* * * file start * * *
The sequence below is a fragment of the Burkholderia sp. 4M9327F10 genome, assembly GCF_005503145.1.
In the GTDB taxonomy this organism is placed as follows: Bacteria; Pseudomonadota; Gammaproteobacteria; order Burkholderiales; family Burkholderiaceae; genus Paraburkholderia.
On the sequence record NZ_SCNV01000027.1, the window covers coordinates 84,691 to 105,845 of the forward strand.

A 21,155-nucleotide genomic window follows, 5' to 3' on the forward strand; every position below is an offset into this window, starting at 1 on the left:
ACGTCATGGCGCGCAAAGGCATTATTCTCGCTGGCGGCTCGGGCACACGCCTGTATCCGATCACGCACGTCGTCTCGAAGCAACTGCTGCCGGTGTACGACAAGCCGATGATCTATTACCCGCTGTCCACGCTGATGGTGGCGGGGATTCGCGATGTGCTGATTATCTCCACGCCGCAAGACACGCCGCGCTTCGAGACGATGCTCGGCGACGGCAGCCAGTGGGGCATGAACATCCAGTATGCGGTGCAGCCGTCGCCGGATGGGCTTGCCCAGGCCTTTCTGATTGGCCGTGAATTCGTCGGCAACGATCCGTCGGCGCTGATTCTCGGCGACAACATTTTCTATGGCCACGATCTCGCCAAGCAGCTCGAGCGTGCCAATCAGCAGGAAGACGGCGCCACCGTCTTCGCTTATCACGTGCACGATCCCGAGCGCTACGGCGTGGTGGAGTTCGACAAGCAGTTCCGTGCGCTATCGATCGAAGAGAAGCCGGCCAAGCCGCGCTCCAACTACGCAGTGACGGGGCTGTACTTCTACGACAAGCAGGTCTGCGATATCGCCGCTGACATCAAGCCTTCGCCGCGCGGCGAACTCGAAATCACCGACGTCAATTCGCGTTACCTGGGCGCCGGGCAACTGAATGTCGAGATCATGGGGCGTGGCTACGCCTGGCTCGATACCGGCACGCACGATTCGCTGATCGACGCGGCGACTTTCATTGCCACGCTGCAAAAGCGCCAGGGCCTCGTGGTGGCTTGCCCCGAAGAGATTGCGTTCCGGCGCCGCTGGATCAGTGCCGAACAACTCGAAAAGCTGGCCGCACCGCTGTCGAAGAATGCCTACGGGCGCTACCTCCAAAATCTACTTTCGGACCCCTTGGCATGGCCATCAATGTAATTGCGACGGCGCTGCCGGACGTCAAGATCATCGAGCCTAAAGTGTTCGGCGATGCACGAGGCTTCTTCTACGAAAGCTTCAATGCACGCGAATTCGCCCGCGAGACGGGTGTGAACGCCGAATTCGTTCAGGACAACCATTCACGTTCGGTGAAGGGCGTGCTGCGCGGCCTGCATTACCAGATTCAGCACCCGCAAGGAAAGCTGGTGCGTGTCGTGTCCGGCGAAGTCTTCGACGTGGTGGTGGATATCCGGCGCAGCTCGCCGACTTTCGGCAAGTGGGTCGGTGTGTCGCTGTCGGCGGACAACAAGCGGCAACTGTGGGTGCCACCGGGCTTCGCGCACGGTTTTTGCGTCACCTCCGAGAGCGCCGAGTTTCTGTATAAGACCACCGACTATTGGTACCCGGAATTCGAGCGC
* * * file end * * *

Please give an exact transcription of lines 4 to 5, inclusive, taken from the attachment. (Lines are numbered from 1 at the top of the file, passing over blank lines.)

A 21,155-nucleotide genomic window follows, 5' to 3' on the forward strand; every position below is an offset into this window, starting at 1 on the left:
ACGTCATGGCGCGCAAAGGCATTATTCTCGCTGGCGGCTCGGGCACACGCCTGTATCCGATCACGCACGTCGTCTCGAAGCAACTGCTGCCGGTGTACGACAAGCCGATGATCTATTACCCGCTGTCCACGCTGATGGTGGCGGGGATTCGCGATGTGCTGATTATCTCCACGCCGCAAGACACGCCGCGCTTCGAGACGATGCTCGGCGACGGCAGCCAGTGGGGCATGAACATCCAGTATGCGGTGCAGCCGTCGCCGGATGGGCTTGCCCAGGCCTTTCTGATTGGCCGTGAATTCGTCGGCAACGATCCGTCGGCGCTGATTCTCGGCGACAACATTTTCTATGGCCACGATCTCGCCAAGCAGCTCGAGCGTGCCAATCAGCAGGAAGACGGCGCCACCGTCTTCGCTTATCACGTGCACGATCCCGAGCGCTACGGCGTGGTGGAGTTCGACAAGCAGTTCCGTGCGCTATCGATCGAAGAGAAGCCGGCCAAGCCGCGCTCCAACTACGCAGTGACGGGGCTGTACTTCTACGACAAGCAGGTCTGCGATATCGCCGCTGACATCAAGCCTTCGCCGCGCGGCGAACTCGAAATCACCGACGTCAATTCGCGTTACCTGGGCGCCGGGCAACTGAATGTCGAGATCATGGGGCGTGGCTACGCCTGGCTCGATACCGGCACGCACGATTCGCTGATCGACGCGGCGACTTTCATTGCCACGCTGCAAAAGCGCCAGGGCCTCGTGGTGGCTTGCCCCGAAGAGATTGCGTTCCGGCGCCGCTGGATCAGTGCCGAACAACTCGAAAAGCTGGCCGCACCGCTGTCGAAGAATGCCTACGGGCGCTACCTCCAAAATCTACTTTCGGACCCCTTGGCATGGCCATCAATGTAATTGCGACGGCGCTGCCGGACGTCAAGATCATCGAGCCTAAAGTGTTCGGCGATGCACGAGGCTTCTTCTACGAAAGCTTCAATGCACGCGAATTCGCCCGCGAGACGGGTGTGAACGCCGAATTCGTTCAGGACAACCATTCACGTTCGGTGAAGGGCGTGCTGCGCGGCCTGCATTACCAGATTCAGCACCCGCAAGGAAAGCTGGTGCGTGTCGTGTCCGGCGAAGTCTTCGACGTGGTGGTGGATATCCGGCGCAGCTCGCCGACTTTCGGCAAGTGGGTCGGTGTGTCGCTGTCGGCGGACAACAAGCGGCAACTGTGGGTGCCACCGGGCTTCGCGCACGGTTTTTGCGTCACCTCCGAGAGCGCCGAGTTTCTGTATAAGACCACCGACTATTGGTACCCGGAATTCGAGCGC